He had such a good sense of humor and was also a prankster. He got such a kick out of calling companies to review their products or ask questions and having them send him coupons. Once he called me laughing so hard about his call to Uncle Ben’s Rice. He drove the poor girl crazy asking about the measurements, explaining that his mother in law had always cooked for him but now he was on his own. She asked him to hold on and he heard her say, “I don’t know if this guy is sorry that his mother-in-law died, but I sure am!”
He liked teasing my grandmother, sometimes by pretending to sneak into the kitchen to steal her freshly made matzah balls, to the point where she started counting them! To this day when I bake the cookies and hamentashen she taught me to make, I count the number of each shape and/or flavor!
He loved to laugh and to make people laugh. His facial expressions were priceless. His humor made stressful situations tolerable. I remember giving him books on Jewish humor and how he would call me to read some of the jokes, laughing so hard with his cutest laugh. He called me when he was watching our favorite comedies to recount a scene as he was watching it, and his laughter was so contagious that it always made laugh. Some of our favorite quotes came from Mel Brooks’ “The History of the World: Part 1,” “Tootsie,” “Guess Who’s Coming to Dinner” and “Hope and Glory.”
So hard to get him to pose seriously!
My dad loved history and military aviation. He knew so much about WW2. It was a challenge to find books about things he didn’t know, but he loved to read. I used to call him from Barnes and Noble and read the summaries of the new arrivals to see what he responded to. When there was someone or something that he didn’t know well, I knew I had a winner! Ben and I used to find documentaries for him and Ben would convert them to DVDs. He loved seeing footage he had never seen, and it wasn’t easy to find it!!! And we had many, many discussions about history.
As much as he loved gadgets, he had no patience. While he screamed about the bad instructions, I constructed tv stands and bookshelves. FIOS drove him crazy. I got many frantic phone calls when he could not get the tv to work. Ben and I downloaded manuals with the remote layouts so we could walk him through possible solutions. Ironically, he was a master at his trade in heating/air conditioning and was incredibly good at home repairs, helping neighbors and families with boilers, clearing floods, making heating/A/C decisions. Even from the hospice he gave me the perfect solution for dealing with the radiator and my freezing apartment.
He was like a father to Ben, who has ALS/Lou Gehrig’s disease, and was always looking for any gadget that would make his life easier. And they often do! I never had dinner with him where he didn’t order something for me to bring Ben, who cannot really get out very much at all any more. In the days when we did visit my dad, he would show Ben his gadgets, books and WW2 bullet casings and they would sit and talk about the wars. They both loved it.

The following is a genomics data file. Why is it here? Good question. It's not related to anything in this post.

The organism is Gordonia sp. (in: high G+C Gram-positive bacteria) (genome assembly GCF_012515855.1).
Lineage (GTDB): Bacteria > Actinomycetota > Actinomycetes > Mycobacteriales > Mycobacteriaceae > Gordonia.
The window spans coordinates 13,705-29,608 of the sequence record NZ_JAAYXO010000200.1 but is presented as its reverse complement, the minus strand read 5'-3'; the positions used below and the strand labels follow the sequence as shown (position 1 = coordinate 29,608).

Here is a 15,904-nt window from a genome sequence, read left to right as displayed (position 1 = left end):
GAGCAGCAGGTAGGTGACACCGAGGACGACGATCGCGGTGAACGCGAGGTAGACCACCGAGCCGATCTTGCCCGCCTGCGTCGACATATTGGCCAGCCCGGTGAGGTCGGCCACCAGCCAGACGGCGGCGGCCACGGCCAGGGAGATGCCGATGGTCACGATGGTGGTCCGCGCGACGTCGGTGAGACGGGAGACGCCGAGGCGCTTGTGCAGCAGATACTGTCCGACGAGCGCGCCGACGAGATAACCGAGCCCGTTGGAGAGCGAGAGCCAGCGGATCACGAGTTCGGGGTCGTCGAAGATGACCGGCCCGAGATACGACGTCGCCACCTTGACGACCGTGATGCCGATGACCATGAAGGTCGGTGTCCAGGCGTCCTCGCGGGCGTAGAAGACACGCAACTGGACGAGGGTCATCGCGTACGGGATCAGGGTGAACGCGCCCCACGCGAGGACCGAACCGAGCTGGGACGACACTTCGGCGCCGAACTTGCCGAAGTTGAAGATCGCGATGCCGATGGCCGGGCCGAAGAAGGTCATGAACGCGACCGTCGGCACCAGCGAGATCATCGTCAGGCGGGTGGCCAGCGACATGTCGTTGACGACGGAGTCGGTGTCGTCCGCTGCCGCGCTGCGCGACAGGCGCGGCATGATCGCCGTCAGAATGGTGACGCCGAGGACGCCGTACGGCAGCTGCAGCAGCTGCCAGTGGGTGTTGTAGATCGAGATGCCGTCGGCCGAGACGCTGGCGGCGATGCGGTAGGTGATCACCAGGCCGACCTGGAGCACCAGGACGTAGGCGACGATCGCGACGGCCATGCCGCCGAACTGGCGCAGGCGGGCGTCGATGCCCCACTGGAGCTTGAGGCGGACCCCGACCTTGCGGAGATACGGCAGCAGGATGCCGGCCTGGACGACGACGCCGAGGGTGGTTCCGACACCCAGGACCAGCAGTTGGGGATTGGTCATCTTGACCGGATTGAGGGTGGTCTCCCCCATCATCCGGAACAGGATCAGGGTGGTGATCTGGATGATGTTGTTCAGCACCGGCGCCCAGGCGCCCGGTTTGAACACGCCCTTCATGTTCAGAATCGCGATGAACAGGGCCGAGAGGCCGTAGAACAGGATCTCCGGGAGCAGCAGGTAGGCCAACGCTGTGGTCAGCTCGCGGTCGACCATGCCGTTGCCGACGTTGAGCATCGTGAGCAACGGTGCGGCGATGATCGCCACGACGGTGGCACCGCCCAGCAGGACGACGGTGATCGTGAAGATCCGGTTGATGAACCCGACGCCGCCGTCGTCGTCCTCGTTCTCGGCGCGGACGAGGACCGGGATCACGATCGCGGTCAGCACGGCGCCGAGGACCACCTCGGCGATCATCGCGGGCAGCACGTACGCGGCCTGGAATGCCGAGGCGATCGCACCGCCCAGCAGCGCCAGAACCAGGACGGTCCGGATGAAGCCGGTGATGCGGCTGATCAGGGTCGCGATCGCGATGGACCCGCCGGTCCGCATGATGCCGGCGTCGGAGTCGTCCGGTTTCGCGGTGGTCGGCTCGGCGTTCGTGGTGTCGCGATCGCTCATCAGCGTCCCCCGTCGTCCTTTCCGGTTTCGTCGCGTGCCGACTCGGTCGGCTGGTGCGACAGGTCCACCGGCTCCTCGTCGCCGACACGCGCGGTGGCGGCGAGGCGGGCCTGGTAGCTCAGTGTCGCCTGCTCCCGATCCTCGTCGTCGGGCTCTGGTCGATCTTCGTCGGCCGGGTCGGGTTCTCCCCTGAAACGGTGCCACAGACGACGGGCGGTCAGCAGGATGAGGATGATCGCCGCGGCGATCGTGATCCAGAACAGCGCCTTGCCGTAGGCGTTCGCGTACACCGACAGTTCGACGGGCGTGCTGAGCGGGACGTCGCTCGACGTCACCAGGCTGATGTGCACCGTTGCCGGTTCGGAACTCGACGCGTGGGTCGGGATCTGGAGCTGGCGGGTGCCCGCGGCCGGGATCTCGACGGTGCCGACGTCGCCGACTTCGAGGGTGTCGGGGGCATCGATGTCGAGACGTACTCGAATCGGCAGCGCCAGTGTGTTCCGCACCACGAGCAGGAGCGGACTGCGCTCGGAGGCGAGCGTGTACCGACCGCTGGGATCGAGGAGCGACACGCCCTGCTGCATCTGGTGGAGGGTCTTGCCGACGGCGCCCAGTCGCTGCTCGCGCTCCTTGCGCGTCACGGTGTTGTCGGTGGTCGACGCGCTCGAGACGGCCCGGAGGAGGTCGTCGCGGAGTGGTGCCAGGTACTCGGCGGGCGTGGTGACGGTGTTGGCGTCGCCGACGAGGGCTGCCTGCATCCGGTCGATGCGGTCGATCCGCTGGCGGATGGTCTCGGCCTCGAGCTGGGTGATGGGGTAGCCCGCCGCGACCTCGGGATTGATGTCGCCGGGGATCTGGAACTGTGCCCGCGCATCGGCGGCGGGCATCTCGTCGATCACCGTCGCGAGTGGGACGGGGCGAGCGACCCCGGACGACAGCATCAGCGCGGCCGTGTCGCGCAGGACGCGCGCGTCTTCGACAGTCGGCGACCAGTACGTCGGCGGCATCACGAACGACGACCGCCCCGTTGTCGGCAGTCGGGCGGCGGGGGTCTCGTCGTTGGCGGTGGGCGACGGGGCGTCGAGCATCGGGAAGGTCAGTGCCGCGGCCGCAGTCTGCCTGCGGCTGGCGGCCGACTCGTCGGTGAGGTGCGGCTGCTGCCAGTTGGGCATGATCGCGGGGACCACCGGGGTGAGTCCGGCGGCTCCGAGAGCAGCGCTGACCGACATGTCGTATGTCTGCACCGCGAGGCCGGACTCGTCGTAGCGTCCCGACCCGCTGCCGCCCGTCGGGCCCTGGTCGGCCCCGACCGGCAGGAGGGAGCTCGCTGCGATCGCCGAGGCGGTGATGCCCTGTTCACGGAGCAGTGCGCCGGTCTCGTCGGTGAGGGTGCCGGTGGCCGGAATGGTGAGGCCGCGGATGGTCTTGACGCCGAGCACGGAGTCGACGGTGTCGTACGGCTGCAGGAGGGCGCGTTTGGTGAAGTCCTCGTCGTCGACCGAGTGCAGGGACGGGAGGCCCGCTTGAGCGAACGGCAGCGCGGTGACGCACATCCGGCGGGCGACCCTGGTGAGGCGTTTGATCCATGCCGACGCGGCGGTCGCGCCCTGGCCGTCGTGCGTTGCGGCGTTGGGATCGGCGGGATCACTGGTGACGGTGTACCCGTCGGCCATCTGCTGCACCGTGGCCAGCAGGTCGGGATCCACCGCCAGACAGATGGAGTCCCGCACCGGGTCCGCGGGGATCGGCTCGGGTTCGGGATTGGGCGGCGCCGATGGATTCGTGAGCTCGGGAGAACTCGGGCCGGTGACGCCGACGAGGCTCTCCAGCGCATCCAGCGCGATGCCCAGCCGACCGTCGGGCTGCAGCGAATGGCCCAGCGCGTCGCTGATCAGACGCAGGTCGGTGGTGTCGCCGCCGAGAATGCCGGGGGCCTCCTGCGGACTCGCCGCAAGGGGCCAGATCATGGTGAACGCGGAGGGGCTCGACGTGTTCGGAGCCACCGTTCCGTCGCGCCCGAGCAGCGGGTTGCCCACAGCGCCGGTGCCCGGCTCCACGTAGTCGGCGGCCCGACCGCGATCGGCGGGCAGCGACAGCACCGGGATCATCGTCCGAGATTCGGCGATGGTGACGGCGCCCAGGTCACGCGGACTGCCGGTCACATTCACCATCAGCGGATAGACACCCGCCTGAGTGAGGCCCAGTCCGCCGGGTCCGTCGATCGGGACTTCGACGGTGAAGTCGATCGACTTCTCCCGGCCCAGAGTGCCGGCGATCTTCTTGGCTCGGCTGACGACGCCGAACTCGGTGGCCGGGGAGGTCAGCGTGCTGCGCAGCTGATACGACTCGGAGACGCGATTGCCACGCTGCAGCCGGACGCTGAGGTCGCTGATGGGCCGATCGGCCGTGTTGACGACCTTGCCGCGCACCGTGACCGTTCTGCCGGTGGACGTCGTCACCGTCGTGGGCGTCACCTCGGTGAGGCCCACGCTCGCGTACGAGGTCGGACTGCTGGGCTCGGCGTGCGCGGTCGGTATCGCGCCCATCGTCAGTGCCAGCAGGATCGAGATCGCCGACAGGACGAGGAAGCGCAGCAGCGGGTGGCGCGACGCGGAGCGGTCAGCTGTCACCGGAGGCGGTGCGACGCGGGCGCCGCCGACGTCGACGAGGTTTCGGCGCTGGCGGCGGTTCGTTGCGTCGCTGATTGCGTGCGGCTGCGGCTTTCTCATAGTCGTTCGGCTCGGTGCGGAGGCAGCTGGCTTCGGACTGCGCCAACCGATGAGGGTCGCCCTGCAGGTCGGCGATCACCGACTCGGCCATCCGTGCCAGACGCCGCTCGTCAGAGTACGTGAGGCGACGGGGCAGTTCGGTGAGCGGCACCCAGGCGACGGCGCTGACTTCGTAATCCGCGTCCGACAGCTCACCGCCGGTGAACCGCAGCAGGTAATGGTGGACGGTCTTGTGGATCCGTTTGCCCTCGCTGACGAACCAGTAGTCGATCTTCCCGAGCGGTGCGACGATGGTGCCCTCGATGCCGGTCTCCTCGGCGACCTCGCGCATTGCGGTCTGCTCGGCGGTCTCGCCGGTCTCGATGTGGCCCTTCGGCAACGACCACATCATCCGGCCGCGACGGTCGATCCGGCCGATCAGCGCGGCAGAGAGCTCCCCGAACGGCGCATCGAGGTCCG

I always knew how loved I was and I loved him. We used to speak maybe 5 or 7 times a day, sometimes to share what was on TV, or make each other laugh, or more recently, when he was living alone, I would remind him to eat and see how he felt every time I had a free period at school. Because I was a Spanish teacher he started watching Spanish television and he would call and ask me what words meant. I used to joke with my students that he worked harder than they did. But, it also intrigued them that my dad cared so much about what I did. And that was an important life lesson for many of them.
You could take the man out of the USMC but you couldn’t take the USMC (or the camouflage) out of the man!
He was a man who was so devoted to his family. He always said that he just loved to hear my mom and I giggle with my grandmother. He was so proud to send my mom to meet me in England, even though both of us were amazed at her inability to work a luggage cart! He took care of my grandma, his mother-in-law, driving to and from work in Brooklyn to Woodmere to drive her to the beauty parlor, wait for her to be finished, drive her home, and then go back to work. He was honored and almost humbled that Uncle Larry called him every single Friday. He really missed Uncle Larry. There isn’t a friend or a child of a friend of mine that he did not ask and care about.
He was generous and was more comfortable giving than receiving help. He taught me by example to be kind, generous and compassionate and to have a sense of humor. I already miss the phone calls. But I am still talking to him.
As Timon tells Simba in the animated Disney film The Lion King, “Sometimes bad things happen and there’s nothing you can do about it.”
Today marks seven years since my dad left this world. I can’t say if it feels like more or less than that. What I do know is that it is a painful milestone date, along with many other painful milestone dates that make February a difficult month. I woke up unusually early and Tinker Bell has been at my side. She is very sensitive and attuned to my feelings, and although she is not cuddly or a lap cat, she even crawled and slept on me after I had some recent surgery. I guess she knows that today is one of those sad Mommy days.